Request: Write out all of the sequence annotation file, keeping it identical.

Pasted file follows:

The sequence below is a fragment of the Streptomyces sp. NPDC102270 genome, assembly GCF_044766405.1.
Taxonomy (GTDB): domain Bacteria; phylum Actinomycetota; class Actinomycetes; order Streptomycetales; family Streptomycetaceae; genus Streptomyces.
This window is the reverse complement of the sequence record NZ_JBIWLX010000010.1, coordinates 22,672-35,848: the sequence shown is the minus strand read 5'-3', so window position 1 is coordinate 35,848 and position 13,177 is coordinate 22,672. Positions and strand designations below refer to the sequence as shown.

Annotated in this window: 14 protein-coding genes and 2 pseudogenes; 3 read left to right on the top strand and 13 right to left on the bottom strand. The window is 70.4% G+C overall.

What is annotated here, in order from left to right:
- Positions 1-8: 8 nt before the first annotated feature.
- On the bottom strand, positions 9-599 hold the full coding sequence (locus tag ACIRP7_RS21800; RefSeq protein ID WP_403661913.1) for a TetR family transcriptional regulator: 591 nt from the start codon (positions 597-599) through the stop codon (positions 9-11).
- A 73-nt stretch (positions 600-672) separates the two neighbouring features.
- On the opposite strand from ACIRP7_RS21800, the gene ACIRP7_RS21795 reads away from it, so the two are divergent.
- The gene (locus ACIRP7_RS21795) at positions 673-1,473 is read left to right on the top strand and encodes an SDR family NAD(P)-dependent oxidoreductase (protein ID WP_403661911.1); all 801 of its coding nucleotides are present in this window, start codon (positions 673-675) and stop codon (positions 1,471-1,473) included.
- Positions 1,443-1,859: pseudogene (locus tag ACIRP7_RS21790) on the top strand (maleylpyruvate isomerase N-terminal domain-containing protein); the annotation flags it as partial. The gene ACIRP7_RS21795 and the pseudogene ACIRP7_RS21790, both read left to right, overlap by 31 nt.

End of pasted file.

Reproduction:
The sequence below is a fragment of the Streptomyces sp. NPDC102270 genome, assembly GCF_044766405.1.
Taxonomy (GTDB): domain Bacteria; phylum Actinomycetota; class Actinomycetes; order Streptomycetales; family Streptomycetaceae; genus Streptomyces.
This window is the reverse complement of the sequence record NZ_JBIWLX010000010.1, coordinates 22,672-35,848: the sequence shown is the minus strand read 5'-3', so window position 1 is coordinate 35,848 and position 13,177 is coordinate 22,672. Positions and strand designations below refer to the sequence as shown.

Annotated in this window: 14 protein-coding genes and 2 pseudogenes; 3 read left to right on the top strand and 13 right to left on the bottom strand. The window is 70.4% G+C overall.

What is annotated here, in order from left to right:
- Positions 1-8: 8 nt before the first annotated feature.
- On the bottom strand, positions 9-599 hold the full coding sequence (locus tag ACIRP7_RS21800; RefSeq protein ID WP_403661913.1) for a TetR family transcriptional regulator: 591 nt from the start codon (positions 597-599) through the stop codon (positions 9-11).
- A 73-nt stretch (positions 600-672) separates the two neighbouring features.
- On the opposite strand from ACIRP7_RS21800, the gene ACIRP7_RS21795 reads away from it, so the two are divergent.
- The gene (locus ACIRP7_RS21795) at positions 673-1,473 is read left to right on the top strand and encodes an SDR family NAD(P)-dependent oxidoreductase (protein ID WP_403661911.1); all 801 of its coding nucleotides are present in this window, start codon (positions 673-675) and stop codon (positions 1,471-1,473) included.
- Positions 1,443-1,859: pseudogene (locus tag ACIRP7_RS21790) on the top strand (maleylpyruvate isomerase N-terminal domain-containing protein); the annotation flags it as partial. The gene ACIRP7_RS21795 and the pseudogene ACIRP7_RS21790, both read left to right, overlap by 31 nt.